An aerial view shows an oil factory of Idemitsu Kosan Co. in Ichihara
An aerial view shows an oil factory of Idemitsu Kosan Co. in Ichihara, east of Tokyo, Japan November 12, 2021, in this photo taken by Kyodo. Picture taken on November 12, 2021. Mandatory credit Kyodo/via REUTERS Reuters

Oil prices rose in early Asian trade on Wednesday on anticipated U.S. crude inventory declines and OPEC+'s latest output cut targets.

Brent crude futures gained 38 cents to $85.32 a barrel at 0021 GMT. West Texas Intermediate U.S. crude was up 33 cents to $81.04 a barrel.

Helping boost oil prices was an industry report showing that U.S. crude stocks fell by about 4.3 million barrels in the week ended March 31, according to market sources citing American Petroleum Institute figures on Tuesday.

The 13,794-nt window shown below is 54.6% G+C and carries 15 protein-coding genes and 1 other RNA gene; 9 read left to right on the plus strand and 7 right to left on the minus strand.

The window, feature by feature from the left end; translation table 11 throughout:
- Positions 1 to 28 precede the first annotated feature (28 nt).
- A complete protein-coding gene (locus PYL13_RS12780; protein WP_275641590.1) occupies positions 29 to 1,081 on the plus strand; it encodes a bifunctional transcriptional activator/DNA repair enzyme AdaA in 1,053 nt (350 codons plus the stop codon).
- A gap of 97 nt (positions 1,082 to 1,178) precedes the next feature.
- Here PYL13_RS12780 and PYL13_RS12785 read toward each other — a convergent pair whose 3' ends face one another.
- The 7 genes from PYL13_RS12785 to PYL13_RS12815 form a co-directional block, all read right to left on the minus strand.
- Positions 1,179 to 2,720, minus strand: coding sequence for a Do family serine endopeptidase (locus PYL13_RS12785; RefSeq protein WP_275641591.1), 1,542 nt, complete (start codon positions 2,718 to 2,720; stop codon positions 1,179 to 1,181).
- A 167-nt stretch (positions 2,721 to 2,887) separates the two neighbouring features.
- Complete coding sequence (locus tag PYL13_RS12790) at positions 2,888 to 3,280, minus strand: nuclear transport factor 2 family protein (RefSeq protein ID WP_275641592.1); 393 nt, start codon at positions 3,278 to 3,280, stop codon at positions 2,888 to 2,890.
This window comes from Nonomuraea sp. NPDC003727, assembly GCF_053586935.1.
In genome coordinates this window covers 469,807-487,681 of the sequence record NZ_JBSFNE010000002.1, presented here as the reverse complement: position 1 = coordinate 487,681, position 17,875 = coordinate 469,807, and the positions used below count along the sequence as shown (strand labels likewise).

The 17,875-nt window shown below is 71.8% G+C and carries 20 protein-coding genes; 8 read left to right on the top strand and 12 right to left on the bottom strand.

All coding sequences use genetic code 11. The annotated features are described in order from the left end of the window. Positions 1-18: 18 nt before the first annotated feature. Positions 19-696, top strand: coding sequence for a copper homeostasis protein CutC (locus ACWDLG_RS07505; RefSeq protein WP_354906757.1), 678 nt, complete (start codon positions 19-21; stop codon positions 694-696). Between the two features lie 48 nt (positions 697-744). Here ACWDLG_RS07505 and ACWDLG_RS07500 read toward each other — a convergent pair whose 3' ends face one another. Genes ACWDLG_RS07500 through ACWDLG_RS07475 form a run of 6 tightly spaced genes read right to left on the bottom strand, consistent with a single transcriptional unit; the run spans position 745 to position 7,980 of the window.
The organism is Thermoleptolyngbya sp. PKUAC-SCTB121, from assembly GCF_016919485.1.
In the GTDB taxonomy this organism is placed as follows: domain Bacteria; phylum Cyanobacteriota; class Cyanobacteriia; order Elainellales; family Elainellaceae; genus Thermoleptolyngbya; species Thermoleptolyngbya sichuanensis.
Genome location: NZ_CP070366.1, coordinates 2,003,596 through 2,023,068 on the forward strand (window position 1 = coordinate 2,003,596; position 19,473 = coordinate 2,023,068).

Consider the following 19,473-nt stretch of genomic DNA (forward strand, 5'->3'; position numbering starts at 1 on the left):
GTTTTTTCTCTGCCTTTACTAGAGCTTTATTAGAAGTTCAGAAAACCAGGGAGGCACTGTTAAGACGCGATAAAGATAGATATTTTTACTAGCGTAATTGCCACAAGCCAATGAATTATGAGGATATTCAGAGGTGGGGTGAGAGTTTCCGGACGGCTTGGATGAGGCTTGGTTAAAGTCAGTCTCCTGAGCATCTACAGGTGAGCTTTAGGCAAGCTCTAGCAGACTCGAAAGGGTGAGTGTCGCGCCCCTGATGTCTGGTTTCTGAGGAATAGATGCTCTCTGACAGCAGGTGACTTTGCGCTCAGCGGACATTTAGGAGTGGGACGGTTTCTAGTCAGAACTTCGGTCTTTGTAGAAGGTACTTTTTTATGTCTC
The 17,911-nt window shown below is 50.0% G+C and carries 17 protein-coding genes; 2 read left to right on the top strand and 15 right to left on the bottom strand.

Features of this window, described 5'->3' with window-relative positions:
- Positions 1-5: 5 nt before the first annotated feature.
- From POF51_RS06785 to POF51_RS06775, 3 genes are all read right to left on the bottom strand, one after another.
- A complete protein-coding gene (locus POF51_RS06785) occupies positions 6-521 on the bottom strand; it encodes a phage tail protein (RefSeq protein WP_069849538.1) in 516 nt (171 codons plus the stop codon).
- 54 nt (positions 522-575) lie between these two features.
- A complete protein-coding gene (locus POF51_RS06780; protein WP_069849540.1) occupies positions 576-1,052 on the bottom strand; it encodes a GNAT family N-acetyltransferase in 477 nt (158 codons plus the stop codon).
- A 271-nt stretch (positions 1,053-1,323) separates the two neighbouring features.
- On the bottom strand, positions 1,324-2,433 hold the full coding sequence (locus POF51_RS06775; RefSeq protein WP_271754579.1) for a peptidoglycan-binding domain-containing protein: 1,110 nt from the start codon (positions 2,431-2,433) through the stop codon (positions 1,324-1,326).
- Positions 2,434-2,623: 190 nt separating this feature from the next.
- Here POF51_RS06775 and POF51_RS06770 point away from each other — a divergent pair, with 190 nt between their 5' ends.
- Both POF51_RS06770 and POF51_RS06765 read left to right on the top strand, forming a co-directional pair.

In Asia, Japan's service sector grew in March at the fastest rate in more than nine years.

Gasoline inventories fell by about 4 million barrels, while distillate stocks fell by about 3.7 million barrels, according to the sources, who spoke on condition of anonymity because they were not authorised to speak to the media.

The official inventory report by the Energy Information Administration, the statistical arm of the U.S. Department of Energy, is due at 1430 GMT on Wednesday.

The latest targets set by the Organization of Petroleum Exporting Countries (OPEC) and allies including Russia, a group known as OPEC+, also helped oil prices. The OPEC+ plan would bring the total volume of cuts by the group to 3.66 million bpd, including a 2 million-barrel cut last October, equal to about 3.7% of global demand.

Keeping oil prices from moving higher were concerns about demand, with U.S. job openings in February falling to the lowest level in nearly two years and U.S. manufacturing activity in March slumping. Weak manufacturing activity in China last month also added to crude oil demand concerns.